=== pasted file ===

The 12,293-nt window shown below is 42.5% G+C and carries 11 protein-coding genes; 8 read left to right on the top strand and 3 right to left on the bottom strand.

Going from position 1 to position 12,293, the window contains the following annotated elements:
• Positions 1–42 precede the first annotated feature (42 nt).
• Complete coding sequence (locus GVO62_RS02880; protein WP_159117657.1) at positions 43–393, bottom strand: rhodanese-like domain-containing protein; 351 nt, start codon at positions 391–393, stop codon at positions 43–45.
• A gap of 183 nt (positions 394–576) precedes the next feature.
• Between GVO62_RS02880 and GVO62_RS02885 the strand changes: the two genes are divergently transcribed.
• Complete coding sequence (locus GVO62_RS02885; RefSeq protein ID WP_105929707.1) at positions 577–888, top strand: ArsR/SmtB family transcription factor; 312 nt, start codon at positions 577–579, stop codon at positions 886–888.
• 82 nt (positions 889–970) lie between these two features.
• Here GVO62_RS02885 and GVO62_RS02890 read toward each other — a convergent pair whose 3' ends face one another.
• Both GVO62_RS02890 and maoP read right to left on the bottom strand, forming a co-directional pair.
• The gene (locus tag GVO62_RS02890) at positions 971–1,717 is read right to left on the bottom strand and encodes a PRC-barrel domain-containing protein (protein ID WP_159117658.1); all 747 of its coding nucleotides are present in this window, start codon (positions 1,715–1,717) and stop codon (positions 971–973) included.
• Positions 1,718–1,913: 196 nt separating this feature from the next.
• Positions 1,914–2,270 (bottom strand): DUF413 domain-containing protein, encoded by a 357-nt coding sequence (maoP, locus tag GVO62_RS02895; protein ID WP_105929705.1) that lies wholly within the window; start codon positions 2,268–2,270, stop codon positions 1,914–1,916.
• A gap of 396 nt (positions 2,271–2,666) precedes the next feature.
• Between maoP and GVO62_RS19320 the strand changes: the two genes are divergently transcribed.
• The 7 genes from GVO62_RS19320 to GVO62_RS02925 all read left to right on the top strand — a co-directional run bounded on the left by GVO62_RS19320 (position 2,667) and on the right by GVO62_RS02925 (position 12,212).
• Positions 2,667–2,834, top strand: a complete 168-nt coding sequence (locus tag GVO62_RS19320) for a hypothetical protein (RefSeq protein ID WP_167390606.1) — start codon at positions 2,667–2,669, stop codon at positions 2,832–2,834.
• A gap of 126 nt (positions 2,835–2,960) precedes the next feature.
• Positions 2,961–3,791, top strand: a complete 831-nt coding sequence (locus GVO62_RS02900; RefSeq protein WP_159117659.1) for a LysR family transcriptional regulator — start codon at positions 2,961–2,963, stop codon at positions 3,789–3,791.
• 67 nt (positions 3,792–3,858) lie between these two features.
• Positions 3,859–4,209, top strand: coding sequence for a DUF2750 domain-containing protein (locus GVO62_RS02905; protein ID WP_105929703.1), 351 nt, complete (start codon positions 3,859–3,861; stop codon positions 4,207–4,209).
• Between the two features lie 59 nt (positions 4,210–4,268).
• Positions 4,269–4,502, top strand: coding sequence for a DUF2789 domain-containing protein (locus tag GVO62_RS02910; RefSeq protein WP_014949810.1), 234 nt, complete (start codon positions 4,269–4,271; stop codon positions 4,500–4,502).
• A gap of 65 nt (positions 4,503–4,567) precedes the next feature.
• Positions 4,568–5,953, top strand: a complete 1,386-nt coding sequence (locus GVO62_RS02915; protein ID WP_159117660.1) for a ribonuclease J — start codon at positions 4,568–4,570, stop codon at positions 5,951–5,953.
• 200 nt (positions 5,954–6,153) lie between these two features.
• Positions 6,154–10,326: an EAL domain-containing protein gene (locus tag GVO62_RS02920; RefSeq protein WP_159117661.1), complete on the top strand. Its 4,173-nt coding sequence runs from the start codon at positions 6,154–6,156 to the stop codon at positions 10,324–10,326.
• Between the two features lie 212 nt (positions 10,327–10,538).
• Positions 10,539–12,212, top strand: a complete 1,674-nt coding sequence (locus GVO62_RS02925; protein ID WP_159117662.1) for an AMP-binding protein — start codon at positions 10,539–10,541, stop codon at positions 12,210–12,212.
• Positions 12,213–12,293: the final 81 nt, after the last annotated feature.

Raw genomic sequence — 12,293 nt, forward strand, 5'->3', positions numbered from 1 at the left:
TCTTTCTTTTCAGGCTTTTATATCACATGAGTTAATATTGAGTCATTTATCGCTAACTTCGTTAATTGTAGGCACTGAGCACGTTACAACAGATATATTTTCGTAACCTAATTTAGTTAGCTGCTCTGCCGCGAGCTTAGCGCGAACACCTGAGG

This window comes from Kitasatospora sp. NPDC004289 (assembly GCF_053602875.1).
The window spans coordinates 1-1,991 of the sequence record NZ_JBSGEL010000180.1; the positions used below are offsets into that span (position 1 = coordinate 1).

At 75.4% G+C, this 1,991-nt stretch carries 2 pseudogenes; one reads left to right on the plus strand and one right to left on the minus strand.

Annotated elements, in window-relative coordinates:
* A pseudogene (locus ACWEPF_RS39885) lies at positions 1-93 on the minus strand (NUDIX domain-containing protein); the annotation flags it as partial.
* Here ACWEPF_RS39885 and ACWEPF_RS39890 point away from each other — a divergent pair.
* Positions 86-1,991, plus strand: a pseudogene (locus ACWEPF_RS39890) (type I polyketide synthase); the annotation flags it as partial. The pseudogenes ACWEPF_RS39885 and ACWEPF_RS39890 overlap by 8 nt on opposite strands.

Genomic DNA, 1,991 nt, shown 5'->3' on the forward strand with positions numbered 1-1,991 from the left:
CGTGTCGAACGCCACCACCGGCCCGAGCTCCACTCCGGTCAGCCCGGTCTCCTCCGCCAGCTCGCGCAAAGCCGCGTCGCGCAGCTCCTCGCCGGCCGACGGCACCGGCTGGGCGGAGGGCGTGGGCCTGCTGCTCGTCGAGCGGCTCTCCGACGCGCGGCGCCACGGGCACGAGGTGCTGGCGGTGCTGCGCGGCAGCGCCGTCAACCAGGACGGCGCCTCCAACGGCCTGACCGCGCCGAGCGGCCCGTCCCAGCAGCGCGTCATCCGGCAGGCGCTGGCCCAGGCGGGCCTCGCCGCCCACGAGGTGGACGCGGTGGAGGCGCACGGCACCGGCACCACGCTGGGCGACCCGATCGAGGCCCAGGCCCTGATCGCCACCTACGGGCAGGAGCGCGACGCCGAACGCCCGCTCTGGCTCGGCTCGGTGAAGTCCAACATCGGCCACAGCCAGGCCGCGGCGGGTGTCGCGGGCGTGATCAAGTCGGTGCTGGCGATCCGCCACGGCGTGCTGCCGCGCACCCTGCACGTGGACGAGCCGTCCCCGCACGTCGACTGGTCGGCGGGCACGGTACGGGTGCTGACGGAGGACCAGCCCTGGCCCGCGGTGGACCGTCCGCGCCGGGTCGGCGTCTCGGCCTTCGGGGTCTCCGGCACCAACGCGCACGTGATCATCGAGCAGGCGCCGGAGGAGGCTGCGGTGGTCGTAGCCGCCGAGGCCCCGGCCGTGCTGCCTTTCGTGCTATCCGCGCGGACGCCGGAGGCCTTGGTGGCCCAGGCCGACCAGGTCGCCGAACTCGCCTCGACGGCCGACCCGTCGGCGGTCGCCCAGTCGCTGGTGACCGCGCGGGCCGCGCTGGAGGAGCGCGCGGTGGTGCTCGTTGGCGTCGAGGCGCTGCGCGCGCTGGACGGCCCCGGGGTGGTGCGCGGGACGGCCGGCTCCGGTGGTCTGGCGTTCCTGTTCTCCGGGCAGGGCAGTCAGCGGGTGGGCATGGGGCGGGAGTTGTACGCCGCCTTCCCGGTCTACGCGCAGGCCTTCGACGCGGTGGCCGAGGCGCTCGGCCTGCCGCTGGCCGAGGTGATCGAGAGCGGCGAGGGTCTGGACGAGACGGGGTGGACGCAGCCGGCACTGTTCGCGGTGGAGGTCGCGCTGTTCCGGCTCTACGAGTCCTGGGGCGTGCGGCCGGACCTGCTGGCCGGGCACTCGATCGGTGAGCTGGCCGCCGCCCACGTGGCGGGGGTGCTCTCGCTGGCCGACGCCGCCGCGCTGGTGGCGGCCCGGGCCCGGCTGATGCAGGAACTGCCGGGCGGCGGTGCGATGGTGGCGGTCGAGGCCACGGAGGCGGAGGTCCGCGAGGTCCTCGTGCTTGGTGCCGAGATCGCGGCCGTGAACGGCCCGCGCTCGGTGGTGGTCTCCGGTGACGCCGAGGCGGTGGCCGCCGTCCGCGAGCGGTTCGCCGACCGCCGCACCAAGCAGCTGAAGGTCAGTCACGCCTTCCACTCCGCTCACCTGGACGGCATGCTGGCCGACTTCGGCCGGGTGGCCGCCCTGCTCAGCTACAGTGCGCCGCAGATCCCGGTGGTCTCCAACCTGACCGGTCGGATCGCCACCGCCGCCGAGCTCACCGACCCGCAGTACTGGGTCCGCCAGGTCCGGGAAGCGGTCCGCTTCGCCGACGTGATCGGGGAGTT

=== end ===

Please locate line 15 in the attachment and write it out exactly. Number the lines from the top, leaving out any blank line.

• Between maoP and GVO62_RS19320 the strand changes: the two genes are divergently transcribed.